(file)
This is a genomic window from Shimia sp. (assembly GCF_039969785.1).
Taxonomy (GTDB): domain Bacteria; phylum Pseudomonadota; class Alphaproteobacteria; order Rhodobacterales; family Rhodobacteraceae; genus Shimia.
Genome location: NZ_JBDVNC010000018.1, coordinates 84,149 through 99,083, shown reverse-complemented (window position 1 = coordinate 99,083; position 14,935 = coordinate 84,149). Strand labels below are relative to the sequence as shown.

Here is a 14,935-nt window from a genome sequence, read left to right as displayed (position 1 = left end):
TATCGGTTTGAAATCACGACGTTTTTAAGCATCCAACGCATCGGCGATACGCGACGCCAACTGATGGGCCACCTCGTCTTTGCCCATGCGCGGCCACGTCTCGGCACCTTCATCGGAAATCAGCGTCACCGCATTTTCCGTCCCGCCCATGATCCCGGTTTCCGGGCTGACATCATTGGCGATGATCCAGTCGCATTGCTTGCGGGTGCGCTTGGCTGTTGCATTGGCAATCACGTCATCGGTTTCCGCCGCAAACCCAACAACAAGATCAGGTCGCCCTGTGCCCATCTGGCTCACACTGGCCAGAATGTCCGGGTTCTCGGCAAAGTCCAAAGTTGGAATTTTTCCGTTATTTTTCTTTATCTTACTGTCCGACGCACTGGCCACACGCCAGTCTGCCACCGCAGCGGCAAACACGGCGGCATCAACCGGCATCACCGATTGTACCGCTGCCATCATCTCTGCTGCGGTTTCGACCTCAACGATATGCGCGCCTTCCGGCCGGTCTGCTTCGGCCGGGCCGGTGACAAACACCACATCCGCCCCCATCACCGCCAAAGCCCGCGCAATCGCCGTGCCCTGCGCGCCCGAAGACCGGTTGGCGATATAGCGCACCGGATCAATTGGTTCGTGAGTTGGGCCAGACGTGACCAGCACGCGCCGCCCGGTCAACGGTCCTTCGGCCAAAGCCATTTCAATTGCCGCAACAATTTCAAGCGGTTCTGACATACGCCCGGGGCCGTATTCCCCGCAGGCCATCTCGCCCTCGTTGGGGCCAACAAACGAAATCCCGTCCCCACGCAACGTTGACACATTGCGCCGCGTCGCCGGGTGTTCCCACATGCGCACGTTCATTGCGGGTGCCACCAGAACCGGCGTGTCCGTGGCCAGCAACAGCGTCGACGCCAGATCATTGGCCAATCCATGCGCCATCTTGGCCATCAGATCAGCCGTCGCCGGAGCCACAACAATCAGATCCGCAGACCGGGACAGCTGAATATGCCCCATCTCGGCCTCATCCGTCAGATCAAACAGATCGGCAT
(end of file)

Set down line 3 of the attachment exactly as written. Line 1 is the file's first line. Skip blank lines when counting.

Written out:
Genome location: NZ_JBDVNC010000018.1, coordinates 84,149 through 99,083, shown reverse-complemented (window position 1 = coordinate 99,083; position 14,935 = coordinate 84,149). Strand labels below are relative to the sequence as shown.